Every Friday, Science Careers points to articles in the Science family of publications that are relevant to careers in science and other technical fields. Some of them are accessible to anyone, but access to articles appearing in Science Translational Medicine, Science Signaling, and Science may require AAAS membership (AAAS is the publisher of Science Careers) or a site license.
First, catching up on last week’s news:
► “The French National Center for Scientific Research (CNRS) has asked academics for proposals to help understand and prevent the type of violence that left 130 dead in Paris on 13 November and profoundly shocked the country,” Elisabeth Pain wrote last Tuesday at ScienceInsider. “The call came in a letter from Alain Fuchs, the president of the flagship agency, who described it as ‘a rare opportunity for researchers to express a form of solidarity with all those who, directly or indirectly, have been affected by the terrible events which, as we all know, can happen again.’” At the time, CNRS had received 40 proposals so far, according to Fuchs.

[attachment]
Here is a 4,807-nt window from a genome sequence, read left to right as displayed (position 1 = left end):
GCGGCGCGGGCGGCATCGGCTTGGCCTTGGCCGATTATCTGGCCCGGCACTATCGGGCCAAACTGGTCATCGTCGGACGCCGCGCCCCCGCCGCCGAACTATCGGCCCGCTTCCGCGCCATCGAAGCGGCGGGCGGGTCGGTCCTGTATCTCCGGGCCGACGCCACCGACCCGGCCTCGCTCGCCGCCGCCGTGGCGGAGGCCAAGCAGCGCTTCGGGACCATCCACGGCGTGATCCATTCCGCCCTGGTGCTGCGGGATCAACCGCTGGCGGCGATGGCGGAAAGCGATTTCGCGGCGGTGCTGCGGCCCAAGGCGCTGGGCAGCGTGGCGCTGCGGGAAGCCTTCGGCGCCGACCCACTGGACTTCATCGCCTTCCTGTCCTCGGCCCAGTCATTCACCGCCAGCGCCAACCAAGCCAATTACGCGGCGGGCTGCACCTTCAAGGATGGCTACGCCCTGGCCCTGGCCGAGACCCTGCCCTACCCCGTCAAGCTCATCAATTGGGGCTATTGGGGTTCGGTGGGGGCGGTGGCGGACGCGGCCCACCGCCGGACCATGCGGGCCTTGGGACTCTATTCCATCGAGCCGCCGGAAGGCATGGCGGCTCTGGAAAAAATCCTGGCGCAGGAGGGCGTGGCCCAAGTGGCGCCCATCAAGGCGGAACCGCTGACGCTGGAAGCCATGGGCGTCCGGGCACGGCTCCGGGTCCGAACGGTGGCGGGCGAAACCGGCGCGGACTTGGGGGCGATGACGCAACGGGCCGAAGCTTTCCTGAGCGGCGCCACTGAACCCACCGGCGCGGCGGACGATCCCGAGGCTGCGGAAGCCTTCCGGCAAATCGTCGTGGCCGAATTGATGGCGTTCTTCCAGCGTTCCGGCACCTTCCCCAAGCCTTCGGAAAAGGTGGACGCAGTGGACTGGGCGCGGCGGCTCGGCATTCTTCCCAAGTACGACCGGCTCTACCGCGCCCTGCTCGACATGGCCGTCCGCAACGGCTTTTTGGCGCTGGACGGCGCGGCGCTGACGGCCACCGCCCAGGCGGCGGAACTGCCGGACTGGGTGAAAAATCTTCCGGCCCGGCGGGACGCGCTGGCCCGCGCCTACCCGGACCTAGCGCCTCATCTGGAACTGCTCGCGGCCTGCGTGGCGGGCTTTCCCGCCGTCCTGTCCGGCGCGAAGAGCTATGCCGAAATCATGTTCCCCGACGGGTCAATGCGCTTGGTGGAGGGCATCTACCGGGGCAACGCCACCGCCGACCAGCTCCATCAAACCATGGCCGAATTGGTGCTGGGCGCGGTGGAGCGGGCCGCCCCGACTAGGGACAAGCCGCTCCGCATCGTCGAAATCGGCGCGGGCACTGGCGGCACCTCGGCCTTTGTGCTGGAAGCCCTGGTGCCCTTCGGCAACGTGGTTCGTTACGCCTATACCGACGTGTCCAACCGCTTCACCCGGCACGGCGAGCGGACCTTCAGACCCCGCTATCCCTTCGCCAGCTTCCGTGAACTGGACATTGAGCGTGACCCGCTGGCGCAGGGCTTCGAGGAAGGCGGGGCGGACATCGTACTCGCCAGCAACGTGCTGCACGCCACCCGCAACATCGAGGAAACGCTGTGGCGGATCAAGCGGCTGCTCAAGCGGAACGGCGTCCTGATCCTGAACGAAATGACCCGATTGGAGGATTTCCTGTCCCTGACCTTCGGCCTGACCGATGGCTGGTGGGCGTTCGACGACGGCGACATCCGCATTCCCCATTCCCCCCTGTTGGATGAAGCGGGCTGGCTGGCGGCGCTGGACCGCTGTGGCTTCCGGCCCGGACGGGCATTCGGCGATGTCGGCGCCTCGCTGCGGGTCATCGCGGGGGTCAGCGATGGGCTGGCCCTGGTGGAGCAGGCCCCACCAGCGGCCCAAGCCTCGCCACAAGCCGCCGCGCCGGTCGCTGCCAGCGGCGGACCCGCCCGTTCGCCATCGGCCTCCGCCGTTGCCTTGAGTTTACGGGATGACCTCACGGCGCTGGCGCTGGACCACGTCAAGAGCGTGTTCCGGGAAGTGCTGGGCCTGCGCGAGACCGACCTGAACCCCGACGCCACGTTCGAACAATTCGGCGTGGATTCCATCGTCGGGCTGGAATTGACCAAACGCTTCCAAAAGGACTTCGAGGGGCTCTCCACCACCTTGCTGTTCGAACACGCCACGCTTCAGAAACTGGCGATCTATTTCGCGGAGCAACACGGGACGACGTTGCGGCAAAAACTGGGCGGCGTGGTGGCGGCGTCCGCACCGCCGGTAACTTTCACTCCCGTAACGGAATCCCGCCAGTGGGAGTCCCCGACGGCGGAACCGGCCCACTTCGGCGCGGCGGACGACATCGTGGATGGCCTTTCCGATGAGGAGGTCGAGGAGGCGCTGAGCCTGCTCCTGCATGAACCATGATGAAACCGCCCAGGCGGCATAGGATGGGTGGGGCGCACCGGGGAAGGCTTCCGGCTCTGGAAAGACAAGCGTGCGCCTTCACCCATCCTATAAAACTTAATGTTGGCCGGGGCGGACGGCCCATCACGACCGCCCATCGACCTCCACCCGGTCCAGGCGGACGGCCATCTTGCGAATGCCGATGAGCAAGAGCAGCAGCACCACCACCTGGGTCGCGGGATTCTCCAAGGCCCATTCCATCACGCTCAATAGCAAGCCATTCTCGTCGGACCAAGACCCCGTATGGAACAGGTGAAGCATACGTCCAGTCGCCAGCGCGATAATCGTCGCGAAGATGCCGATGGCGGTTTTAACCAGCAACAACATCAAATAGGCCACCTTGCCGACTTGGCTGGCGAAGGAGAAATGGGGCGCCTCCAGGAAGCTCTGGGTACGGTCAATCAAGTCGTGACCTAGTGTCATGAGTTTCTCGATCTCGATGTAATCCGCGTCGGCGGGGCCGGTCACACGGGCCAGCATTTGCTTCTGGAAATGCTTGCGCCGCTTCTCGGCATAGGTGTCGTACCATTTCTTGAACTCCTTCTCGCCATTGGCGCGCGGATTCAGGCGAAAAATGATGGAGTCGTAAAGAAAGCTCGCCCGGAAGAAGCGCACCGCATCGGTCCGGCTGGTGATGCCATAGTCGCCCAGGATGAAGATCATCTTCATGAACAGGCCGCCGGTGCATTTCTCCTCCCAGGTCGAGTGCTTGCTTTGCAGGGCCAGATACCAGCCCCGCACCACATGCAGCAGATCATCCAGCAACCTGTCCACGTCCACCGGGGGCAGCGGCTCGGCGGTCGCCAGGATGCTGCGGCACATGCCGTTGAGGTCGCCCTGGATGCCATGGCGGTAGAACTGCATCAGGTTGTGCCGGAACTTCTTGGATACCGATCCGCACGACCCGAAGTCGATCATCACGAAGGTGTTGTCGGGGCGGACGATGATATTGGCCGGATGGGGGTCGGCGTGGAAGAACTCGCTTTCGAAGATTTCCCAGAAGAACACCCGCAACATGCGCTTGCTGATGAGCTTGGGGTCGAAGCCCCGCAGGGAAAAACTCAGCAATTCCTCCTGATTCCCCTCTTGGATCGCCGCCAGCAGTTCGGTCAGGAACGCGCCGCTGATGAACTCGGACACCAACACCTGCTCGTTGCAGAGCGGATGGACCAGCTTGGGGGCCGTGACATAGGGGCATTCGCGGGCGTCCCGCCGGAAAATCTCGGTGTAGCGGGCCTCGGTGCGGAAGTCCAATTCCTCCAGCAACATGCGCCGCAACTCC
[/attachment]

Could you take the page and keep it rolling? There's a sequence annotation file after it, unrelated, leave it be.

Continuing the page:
► “China's main basic research agency is cracking down on scientists who used fake peer reviews to publish papers in international journals, demanding that many return research funding,” Mara Hvistendahl wrote in last week’s issue of Science. “The National Natural Science Foundation is now revoking funding from authors found to have committed egregious offenses. But critics say the measures don't go far enough to stave off fraud.”
Now, onto this week: